In article <472go9$7u8_001 at leeds.ac.uk>, PATJAR at leeds.ac.uk (J.A.
>> Can anyone tell me of a way to extract PCR quality DNA from a single
> paraffin section. I have tried a number of methods including standard
> protinase K with phenol/chloroform extraction but to no avail.
>> Email to patjar at leeds.ac.uk if you can help. I'm getting desparate!
> Juliette Randerson, University of Leeds
You may want to try the following procedure:
Prepare sections (>10 micron) by slicing. Minimum 10 (you could take more
if possible). If possible, remove excess paraffin.Cut the tissue into very
small pieces with a surgical blade and transfer to a 50ml tube (The pieces
may be a little ³static electric² - so be careful that you get them all
into the tube).
Add 5 ml of lysis buffer: 10 mM Tris pH 8.0, 100 mM NaCl, 1 mM EDTA. Place
at -70 °C for 30 min (may not be necessary; we normally do this for frozen
Thaw, then add 5 ml of lysis buffer with 2% sarcosyl and 50-100 mg/ml
proteinase K. Set to rotate at 65 °C overnight. The parraffin melt and
stay molten at this temperature, and proteinase K is more effective.
Phenol for extraction should be saturated with 0.5 M Tris, and pH should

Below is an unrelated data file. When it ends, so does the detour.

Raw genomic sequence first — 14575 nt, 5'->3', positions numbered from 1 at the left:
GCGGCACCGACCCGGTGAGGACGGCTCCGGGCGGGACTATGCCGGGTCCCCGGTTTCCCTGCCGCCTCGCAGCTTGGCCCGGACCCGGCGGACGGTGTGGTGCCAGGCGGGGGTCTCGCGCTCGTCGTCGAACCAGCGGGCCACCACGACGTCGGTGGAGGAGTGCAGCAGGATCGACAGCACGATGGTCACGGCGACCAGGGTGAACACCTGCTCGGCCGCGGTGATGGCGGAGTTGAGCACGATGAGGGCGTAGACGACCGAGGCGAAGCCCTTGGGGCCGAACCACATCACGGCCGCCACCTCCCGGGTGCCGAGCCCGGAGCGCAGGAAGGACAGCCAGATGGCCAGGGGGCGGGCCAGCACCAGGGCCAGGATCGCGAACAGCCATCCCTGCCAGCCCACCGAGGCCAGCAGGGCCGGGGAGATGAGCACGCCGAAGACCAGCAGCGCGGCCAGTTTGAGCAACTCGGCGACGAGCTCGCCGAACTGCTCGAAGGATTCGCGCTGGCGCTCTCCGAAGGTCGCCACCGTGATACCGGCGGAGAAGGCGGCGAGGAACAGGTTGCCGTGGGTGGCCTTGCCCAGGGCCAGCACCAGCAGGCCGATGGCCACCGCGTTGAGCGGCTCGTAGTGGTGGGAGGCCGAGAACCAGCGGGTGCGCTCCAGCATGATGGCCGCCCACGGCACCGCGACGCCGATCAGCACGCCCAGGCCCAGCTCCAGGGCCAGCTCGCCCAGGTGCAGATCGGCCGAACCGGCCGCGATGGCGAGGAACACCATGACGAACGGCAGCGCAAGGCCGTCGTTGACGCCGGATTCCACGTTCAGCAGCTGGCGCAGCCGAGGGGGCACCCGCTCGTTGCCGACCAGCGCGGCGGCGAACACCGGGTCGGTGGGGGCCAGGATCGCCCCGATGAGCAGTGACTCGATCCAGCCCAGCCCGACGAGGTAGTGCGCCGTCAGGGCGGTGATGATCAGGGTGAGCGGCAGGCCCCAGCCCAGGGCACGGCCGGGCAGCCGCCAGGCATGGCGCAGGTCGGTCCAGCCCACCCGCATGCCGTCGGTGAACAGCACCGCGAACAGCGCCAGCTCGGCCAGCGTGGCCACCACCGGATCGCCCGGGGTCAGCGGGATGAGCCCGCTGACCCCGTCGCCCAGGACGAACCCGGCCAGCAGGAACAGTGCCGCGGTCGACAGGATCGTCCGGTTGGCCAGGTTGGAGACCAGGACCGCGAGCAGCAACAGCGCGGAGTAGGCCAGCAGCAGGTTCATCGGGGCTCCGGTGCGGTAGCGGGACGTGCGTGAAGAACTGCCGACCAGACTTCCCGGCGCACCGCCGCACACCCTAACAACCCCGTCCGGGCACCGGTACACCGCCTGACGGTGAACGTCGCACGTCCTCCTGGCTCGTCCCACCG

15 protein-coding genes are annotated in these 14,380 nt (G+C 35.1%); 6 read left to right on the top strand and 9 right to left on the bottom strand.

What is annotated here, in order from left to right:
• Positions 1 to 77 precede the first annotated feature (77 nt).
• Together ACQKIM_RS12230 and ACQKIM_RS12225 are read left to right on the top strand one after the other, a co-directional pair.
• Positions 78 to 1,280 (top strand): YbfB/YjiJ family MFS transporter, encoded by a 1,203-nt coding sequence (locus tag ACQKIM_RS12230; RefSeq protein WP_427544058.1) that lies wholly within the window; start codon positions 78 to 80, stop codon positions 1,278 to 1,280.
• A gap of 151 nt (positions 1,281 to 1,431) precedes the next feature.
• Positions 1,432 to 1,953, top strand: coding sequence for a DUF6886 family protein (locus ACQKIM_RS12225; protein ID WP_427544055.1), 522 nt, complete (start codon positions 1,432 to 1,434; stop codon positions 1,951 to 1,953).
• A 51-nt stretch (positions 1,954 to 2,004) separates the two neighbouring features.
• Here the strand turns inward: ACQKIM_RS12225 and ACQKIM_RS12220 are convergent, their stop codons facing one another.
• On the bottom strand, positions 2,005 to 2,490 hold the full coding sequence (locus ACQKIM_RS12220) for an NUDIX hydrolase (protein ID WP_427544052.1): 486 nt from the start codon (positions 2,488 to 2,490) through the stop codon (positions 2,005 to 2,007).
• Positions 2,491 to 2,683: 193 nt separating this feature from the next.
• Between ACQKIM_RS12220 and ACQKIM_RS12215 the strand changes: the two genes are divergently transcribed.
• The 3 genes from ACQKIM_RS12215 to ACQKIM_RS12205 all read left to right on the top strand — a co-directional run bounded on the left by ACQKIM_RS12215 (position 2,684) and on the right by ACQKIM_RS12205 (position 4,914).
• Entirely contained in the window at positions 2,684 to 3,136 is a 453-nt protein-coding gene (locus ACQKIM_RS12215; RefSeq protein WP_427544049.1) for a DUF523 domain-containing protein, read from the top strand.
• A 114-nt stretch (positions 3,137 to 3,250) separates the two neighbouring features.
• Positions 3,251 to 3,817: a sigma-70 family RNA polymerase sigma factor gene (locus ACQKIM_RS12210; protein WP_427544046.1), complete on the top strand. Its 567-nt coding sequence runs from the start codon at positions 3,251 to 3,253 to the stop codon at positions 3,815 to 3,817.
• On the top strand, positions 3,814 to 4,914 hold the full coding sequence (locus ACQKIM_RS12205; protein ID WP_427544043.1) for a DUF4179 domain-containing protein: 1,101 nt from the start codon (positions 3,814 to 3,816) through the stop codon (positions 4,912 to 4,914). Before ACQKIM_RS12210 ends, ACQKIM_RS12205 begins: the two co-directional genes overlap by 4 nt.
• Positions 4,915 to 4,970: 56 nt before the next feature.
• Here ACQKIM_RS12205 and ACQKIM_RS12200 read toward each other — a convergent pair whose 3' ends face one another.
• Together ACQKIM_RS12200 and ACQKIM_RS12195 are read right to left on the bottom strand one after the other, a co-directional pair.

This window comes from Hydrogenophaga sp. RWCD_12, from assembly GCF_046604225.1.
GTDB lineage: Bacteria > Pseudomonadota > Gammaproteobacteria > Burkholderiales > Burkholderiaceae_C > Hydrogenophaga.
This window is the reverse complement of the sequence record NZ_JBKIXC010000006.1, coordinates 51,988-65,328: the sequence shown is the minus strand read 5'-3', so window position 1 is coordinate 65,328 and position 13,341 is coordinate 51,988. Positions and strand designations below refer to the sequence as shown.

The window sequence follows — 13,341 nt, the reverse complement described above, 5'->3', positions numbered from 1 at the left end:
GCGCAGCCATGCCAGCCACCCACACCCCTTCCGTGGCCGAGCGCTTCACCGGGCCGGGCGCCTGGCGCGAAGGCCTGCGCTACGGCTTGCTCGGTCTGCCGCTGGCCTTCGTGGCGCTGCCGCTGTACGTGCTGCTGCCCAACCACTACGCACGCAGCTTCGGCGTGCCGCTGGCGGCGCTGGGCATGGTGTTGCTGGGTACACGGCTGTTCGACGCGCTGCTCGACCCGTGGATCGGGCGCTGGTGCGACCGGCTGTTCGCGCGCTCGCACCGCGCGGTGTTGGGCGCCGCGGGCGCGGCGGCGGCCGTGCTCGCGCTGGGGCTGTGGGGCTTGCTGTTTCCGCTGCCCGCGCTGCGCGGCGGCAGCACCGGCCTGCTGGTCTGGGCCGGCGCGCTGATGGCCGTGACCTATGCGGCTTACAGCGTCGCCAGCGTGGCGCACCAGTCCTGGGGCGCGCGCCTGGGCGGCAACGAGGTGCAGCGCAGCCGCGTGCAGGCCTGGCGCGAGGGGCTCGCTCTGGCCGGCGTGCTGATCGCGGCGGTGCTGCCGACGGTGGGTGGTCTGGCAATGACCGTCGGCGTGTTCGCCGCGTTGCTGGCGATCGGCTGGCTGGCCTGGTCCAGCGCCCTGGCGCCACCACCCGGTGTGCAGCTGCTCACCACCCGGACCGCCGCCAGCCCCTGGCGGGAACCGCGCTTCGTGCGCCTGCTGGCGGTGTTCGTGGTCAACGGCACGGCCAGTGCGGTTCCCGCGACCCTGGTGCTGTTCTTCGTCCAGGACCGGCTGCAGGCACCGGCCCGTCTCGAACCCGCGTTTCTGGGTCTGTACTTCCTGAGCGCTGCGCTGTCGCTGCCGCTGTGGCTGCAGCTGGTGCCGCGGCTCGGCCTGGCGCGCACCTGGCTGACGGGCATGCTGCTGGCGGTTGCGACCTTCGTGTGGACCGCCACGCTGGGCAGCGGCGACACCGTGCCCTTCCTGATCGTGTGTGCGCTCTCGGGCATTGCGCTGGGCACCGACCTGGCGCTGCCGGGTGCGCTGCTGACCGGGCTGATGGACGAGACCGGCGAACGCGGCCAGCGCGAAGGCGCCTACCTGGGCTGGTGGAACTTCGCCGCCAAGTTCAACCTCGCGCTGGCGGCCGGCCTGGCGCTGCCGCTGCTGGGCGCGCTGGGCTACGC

be between 6 and 7. Keep the phenol at 65 °C.
Add an equal volume (10 ml) of phenol to the 65 °C lysis suspension, leave
to rotate at 37 °C for 30 min. Remove the phenol, add 10 ml of 1:1
phenol:chloroform, set to rotate at room temperature for 30 min. Remove
lower (organic) phace, add 10 ml of chloroform, let rotate at room
Move upper phace to a 30 ml sentrifuge tube. Add 1/10 of the volume (1 ml)
of 3 M NaAcetate, then 10 ml of isopropanol. Mix gently. Add another 10 ml
of isopropanol, and leave to precipitate at -20 °C ( 30 min or overnight).
Spin 60 min at 10 000 rpm , 4 °C. DNA will pellet. Wash the pellet once
with 75 % ethanol, spin 30 min at 10 000 rpm, 4 °C. Use a pipette to
remove as much ethanol as possible, the rest is removed by evaporation (37
°C). Dissolve the pellet in TE (10 mM Tris pH 7.6, 1 mM EDTA).
I haven´t tried PCR with this DNA, but it works very well for CGH (which I
should think requires higher quality of DNA). Good luck.
Anne Forus, Dept. Tumor Biology, The Norwegian Radium Hospital, Oslo